• Examples 1 to 3: This is not only bad business practice it is also bad business manners. It staggers belief that any business could not deal with a sales enquiry in an efficient and courteous way. Why, for example, would you incur advertising costs and then squander the opportunity of the enquiry? Why damage your reputation before you start with potential customers? What if the enquiry comes through a referral; what do this do for your reputation?
  • Examples 4 to 8: Here we are talking about operational issues, namely estimating, and completing the work. In other words, straightforward business competence. Where this is inadequate, as it often is, the damage to reputation and profitability is obvious.
  • Examples 9 to 14: This is about a much-neglected business skill: correct invoicing and competent debt collection. It is a well known  business maxim that a job is not complete until the money is in the bank. Also, there is no grater loss to any business than completing the work (or supplying the goods) and not being paid. I understand that non-payment of debts is often not the debtor’s fault and arises from the actions of the creditor. But it is an inexcusable business mistake if it does arise from the slackness of the debtor.

Good manners or not understanding your industry?     

The mistakes listed above are a mixture of technical misunderstanding of what makes a business tick and non-adherence to an unwritten code of business ethics, or good manners.  But it must be emphasised that  even those mistakes that appear to be merely ethical issues have a solid business rationale and will take their toll if not obeyed.

For example, returning telephone calls and answering emails to establish customer contact is not just good manners but also basic business common sense. Customers are your life blood. You have probably spent good money trying to attract them and to not follow up an enquiry is madness!

Another way of looking at these mistakes is to say they either break the rules of business common sense, or arise because of a lack of knowledge of the art or science of the industry.

In the building trade a critical skill is the science of quoting or estimating for work. Let us consider this through the eyes an expert, David Gerstel, who I am indebted to for part of this blog.

the skill of extimation
The tools for drawing up an estimate

 Quoting (or estimating) correctly

David Gerstel is the author of Running a Successful Construction Company, published by The Taunton Press. Please see:

David’s book is considered to be “the bible” of the construction industry. He has very strong views on the non-professional approach to business adopted by many business owners in then construction industry in the United States.  He points out that in the US nine out of ten building companies fail within two years. This is compelling evidence he believes of their incompetence in an industry where demand exceeds supply.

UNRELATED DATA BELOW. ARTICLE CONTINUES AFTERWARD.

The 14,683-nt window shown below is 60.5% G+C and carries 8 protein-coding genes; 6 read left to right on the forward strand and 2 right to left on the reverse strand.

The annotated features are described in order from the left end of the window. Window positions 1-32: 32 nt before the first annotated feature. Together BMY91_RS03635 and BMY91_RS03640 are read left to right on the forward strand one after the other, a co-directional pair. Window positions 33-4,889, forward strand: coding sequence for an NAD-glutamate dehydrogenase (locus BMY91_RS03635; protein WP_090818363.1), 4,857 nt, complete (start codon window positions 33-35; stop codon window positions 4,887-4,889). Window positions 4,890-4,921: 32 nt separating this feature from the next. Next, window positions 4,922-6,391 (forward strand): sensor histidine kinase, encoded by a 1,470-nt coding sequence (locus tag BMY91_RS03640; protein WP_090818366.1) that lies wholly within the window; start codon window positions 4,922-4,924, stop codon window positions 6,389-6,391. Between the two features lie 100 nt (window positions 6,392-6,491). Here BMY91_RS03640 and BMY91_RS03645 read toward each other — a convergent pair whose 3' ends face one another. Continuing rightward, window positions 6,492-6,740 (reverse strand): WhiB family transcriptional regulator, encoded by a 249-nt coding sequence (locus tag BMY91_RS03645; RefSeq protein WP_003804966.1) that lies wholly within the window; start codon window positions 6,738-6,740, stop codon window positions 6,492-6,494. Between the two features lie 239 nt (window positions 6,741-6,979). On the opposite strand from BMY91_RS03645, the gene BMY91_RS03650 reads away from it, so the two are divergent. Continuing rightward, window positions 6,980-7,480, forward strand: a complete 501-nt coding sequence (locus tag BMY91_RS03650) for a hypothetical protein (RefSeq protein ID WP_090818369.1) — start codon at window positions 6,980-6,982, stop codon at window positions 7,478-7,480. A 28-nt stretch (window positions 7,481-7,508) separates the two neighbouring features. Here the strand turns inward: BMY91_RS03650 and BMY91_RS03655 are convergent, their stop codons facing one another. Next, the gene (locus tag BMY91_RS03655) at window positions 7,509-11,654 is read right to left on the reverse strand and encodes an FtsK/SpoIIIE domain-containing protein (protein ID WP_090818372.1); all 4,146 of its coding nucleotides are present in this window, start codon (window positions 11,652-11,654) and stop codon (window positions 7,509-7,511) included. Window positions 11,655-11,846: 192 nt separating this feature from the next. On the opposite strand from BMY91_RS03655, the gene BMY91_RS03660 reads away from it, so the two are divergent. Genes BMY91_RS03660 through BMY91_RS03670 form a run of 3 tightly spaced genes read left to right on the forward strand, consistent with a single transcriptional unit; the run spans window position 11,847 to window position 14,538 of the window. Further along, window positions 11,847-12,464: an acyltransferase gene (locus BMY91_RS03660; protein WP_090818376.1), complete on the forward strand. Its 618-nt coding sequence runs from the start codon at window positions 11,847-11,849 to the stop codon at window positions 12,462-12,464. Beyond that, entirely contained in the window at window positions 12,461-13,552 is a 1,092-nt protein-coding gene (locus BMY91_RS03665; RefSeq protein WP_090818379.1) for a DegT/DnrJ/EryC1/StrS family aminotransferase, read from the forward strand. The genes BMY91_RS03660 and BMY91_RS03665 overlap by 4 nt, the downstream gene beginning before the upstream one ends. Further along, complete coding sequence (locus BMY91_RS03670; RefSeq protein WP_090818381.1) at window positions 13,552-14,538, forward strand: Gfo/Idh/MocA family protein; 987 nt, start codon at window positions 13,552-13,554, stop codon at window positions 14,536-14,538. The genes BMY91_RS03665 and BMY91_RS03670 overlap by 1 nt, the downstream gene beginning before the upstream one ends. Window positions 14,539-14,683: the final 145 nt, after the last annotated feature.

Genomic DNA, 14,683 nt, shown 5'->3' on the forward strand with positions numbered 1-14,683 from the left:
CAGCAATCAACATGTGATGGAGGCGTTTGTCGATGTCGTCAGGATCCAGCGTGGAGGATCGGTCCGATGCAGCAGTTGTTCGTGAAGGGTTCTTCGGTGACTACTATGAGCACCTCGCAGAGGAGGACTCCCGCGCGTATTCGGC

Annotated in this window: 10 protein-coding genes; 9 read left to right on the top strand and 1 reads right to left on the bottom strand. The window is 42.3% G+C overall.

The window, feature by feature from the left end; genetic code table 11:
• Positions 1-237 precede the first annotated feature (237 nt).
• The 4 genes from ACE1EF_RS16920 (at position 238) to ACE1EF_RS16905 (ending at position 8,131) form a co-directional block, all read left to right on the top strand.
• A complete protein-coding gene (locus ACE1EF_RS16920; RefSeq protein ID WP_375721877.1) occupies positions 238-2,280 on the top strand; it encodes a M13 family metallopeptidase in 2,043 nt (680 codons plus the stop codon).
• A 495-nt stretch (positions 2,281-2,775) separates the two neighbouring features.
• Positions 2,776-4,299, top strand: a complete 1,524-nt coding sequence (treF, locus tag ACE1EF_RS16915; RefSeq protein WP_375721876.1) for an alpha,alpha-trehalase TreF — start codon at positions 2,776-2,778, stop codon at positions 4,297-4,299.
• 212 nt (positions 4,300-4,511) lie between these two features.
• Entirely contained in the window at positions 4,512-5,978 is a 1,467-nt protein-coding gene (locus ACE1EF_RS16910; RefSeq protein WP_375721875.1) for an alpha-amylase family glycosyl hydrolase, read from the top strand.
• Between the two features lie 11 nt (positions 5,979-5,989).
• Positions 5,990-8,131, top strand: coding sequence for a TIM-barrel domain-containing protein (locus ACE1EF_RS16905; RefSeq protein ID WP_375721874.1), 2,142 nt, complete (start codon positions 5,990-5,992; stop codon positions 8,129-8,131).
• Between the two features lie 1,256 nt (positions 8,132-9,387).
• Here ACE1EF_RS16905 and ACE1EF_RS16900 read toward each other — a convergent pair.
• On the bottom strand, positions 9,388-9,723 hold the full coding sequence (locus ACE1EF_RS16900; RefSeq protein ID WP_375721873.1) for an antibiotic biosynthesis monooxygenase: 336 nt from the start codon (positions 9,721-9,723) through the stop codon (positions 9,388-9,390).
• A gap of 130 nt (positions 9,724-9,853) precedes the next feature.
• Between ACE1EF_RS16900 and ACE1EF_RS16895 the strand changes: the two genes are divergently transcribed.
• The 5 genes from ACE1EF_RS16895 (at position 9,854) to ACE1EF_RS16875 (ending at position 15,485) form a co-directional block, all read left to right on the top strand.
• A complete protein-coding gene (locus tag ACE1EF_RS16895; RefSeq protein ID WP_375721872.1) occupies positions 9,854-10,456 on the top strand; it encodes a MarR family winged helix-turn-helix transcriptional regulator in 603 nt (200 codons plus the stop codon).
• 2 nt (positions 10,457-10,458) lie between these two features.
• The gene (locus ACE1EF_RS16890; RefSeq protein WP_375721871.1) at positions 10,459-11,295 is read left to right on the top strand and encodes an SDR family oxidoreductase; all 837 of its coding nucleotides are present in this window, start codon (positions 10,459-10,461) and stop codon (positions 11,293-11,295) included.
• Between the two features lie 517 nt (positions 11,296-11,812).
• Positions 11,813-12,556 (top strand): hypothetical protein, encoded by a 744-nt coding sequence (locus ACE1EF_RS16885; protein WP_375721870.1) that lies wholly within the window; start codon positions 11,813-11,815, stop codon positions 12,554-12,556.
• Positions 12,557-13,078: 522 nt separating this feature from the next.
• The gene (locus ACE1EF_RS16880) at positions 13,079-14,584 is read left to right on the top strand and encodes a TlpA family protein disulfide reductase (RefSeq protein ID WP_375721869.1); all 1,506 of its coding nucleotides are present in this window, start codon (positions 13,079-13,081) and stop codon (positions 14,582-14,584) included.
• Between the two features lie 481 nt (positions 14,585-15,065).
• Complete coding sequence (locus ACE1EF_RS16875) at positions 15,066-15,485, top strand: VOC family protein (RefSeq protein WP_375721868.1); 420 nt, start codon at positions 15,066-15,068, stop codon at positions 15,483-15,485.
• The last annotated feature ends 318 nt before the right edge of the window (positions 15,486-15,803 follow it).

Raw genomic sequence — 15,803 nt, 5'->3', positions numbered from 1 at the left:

To quote David:

“Building companies fail because people who start them don’t know their trade well, or they don’t know business management.”

As an example of not keeping adequate financial he notes a builder who said: “I was so busy out in the field “making money” I didn’t have time to keep accurate records and make sure I really was making money.”


Turning specifically to the art of estimating, David says the following:

“Few builders ever get on top of their job costs. Jobs, they rationalize, are going to cost what they cost and it is impossible to estimate them accurately, so why try?  Or they think … they can estimate costs without the benefit of jobs costs records.”

“Like the builder who told me “Oh, I have got all kinds of computer programs for job costing, but I don’t need them. The costs are right in my head.

Without proper job cost records, David says the work of estimating is often merely a guess and not a strict financial exercise. However:

Capable builders do not just roughly estimate/guesstimate the costs of building projects they submit to clients. They calculate the costs and  figure the charges. They nail down those numbers and get them right.”

“Fudging is not necessary. Construction is not like a lawsuit. Costs can be accurately projected in advance. By developing systematic procedures, capable builders are able to turn out estimates and bids that come within a few percentage points of the work shown in plans and specifications.”

So, if the experts are confident it can be done, why are so many building estimates still just guesstimates? The obvious answer is that many tradespeople just haven’t properly learned their trade!

In conclusion

So, in conclusion:

  • If you are in business, you need to understand the technicalities of your industry. If you are in the motor industry you must how cars work. And if you are in the building trade you need to be competent in your trade and know how to estimate.
  • But you also need to know about the business profession itself. You need to recognize that to be successful in business you need to know how to run a business, which is quite a separate skill from knowing about the specialist technicalities of your industry.

But, from our review of the common mistakes made by business owners in the building industry we can see that too many people don’t know or understand these things. The fact is that too many people are in business without really being businesspeople!

Further reading 

For more on basic building skills please refer to FAQ 3.4: